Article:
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As Trump Disputes Election Results, Republicans Target Voting by Mail

WASHINGTON — President Trump’s barrage of losses in court cases trying to undermine the election has not stopped Republicans from turning to battles they might be able to win — attempts to limit or undermine the future use of the vote-by-mail ballots that so infuriated Mr. Trump.

Absentee ballots constituted nearly half the votes cast in the 2020 election, and the experiment in mass voting by mail has been viewed by election experts as a remarkable success, one that was less prone to errors than expected and had almost no documented fraud. But that has not stopped Republican critics eager to follow the president’s lead.

This week in Georgia, as the president rages against the election he lost and the members of his party who oversaw it there, Republican state senators promised to make getting and casting mail ballots far more difficult.

The Georgia state senators pledged on Tuesday to eliminate no-excuse absentee voting, require a photo ID to obtain a ballot, outlaw drop boxes and scrap a court agreement to quickly tell voters about signature problems on ballots so that they could be fixed.

Republicans were pressing that cause on other fronts as well: The national and state parties filed a lawsuit in Atlanta seeking to curtail the use of drop boxes in next month’s runoff elections for the U.S. Senate. The suit claimed it was illegal to let absentee voters deposit ballots after business hours.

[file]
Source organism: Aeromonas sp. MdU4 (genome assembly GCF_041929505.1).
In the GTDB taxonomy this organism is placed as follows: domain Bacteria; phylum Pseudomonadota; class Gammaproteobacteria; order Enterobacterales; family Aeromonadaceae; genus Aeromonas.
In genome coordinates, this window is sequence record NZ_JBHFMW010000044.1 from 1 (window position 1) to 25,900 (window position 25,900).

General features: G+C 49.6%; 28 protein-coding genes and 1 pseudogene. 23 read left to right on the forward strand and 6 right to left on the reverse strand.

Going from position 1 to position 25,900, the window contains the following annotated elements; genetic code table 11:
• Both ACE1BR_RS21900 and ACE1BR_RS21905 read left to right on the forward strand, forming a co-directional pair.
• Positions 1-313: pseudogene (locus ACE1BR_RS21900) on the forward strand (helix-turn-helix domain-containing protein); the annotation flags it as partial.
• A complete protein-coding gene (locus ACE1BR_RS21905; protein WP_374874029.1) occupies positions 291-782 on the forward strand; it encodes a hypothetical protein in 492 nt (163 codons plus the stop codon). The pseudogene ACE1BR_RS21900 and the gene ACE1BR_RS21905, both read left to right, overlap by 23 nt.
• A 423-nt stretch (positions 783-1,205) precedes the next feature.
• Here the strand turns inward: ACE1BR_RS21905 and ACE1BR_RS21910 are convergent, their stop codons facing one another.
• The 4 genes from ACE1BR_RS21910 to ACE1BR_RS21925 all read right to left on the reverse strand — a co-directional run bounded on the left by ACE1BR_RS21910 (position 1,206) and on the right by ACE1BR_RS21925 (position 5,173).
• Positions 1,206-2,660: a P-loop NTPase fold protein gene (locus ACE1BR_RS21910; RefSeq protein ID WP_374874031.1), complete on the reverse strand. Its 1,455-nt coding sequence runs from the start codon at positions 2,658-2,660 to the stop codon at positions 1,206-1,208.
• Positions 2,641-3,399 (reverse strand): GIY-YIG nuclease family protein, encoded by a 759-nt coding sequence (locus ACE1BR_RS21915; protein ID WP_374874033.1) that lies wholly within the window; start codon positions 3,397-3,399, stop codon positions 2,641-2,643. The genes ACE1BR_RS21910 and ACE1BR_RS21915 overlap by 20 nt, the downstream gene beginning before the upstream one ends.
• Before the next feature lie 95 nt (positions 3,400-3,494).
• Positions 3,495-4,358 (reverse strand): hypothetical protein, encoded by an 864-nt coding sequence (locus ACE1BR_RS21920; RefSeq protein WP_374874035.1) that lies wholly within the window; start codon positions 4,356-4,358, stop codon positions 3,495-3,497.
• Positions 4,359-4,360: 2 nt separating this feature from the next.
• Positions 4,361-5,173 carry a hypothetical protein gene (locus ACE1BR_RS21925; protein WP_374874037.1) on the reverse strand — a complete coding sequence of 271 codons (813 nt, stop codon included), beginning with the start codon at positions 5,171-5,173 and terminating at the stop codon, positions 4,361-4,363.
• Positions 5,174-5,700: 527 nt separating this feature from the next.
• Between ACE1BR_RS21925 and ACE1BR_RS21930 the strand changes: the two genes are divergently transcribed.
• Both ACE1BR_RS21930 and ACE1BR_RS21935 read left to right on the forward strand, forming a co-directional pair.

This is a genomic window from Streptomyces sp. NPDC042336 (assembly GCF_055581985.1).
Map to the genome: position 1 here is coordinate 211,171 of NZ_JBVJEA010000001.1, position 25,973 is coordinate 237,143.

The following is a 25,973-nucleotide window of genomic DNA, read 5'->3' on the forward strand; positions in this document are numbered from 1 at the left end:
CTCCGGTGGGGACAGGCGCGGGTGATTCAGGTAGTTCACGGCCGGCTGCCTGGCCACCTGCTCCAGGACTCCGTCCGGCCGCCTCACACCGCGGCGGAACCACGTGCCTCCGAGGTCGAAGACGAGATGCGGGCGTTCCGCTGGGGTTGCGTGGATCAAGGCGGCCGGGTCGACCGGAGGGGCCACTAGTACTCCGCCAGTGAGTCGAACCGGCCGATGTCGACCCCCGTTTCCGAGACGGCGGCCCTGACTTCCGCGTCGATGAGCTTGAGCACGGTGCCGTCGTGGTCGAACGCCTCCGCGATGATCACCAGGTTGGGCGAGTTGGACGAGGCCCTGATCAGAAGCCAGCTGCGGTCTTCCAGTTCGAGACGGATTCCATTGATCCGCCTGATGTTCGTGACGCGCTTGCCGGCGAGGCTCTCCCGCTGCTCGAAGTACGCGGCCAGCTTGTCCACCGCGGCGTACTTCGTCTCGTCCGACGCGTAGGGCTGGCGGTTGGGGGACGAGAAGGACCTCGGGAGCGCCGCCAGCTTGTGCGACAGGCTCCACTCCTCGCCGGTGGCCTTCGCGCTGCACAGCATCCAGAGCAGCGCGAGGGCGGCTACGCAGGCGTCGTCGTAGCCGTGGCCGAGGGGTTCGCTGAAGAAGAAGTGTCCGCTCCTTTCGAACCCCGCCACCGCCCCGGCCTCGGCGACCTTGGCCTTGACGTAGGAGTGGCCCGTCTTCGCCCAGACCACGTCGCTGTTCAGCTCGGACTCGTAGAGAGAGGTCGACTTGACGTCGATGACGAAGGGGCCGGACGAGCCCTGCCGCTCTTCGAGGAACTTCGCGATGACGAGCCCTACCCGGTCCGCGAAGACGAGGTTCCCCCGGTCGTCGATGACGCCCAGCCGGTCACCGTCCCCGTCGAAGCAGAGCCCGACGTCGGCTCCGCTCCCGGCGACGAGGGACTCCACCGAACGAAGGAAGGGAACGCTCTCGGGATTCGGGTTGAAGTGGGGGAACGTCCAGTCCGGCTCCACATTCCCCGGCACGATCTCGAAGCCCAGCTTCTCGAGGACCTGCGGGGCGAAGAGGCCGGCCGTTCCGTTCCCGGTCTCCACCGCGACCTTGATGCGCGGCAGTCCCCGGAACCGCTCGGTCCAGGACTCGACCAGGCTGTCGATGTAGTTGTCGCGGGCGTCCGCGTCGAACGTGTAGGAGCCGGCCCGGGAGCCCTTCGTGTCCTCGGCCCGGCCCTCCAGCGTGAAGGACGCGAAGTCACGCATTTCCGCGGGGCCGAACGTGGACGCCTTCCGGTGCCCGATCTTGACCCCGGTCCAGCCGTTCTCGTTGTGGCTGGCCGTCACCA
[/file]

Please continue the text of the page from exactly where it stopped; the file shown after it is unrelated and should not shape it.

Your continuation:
Gov. Brian Kemp, a Republican and a frequent target of Mr. Trump for not taking steps to overturn the election results, renewed an earlier call for a recheck of signatures on mail ballots after a Trump volunteer falsely claimed at a State Senate hearing that a video showed workers retrieving “suitcases” of ballots from under a table after observers left. Election officials said the video showed routine tabulation work.

And Georgia has company. In Pennsylvania, Republicans preparing for the legislative session that convenes on Jan. 11 are seeking co-sponsors for bills to stiffen identification requirements for mail ballots, tighten standards for signature matching and, in one case, to repeal the law that allows anyone to vote absentee without an excuse.

Michigan Republicans have signaled that they want to review a 2018 ballot initiative approved by two-thirds of voters that authorized no-excuse absentee balloting as well as same-day registration and straight-ticket voting.